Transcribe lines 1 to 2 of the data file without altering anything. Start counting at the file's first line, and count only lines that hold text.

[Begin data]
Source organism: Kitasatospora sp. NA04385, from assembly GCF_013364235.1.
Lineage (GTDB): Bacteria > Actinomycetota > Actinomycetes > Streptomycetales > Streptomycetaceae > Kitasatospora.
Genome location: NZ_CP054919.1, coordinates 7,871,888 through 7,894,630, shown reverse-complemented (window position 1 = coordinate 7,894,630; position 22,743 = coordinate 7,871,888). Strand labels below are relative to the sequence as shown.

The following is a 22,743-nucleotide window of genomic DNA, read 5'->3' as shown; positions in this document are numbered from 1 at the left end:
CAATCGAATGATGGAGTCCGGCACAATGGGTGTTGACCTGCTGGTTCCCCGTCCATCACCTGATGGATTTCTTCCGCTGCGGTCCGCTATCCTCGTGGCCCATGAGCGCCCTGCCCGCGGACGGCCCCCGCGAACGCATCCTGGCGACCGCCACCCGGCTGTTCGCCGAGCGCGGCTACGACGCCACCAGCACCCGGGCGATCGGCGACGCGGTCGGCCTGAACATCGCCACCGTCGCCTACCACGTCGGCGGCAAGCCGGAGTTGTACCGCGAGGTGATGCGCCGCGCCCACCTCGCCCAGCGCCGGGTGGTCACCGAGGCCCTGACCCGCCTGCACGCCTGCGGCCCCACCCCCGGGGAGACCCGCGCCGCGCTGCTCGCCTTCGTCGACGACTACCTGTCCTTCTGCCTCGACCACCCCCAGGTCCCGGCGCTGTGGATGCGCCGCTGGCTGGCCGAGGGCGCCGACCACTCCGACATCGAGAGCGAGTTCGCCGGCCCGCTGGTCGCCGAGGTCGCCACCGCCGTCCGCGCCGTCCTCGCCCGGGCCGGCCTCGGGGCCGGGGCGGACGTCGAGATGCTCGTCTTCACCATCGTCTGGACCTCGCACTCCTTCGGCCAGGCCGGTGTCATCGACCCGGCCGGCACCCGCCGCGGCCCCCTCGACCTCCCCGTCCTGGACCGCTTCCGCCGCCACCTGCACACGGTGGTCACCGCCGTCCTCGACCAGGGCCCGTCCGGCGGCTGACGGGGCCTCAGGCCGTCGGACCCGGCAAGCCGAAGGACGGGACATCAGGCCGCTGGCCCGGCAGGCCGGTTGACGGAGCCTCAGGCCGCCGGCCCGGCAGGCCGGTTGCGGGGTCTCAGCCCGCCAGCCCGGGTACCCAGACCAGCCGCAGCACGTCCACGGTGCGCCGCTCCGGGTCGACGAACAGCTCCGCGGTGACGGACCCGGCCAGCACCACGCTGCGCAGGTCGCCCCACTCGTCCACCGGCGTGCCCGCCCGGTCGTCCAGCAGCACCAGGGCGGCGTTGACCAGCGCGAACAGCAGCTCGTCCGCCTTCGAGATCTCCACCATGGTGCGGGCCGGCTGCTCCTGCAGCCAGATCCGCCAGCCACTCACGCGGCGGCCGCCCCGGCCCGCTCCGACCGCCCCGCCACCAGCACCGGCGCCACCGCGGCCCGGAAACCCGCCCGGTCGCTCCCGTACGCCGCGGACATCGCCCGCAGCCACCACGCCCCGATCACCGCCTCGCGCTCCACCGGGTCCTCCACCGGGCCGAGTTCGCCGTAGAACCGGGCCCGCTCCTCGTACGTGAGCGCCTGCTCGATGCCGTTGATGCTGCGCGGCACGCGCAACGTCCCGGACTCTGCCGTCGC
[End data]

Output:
Source organism: Kitasatospora sp. NA04385, from assembly GCF_013364235.1.
Lineage (GTDB): Bacteria > Actinomycetota > Actinomycetes > Streptomycetales > Streptomycetaceae > Kitasatospora.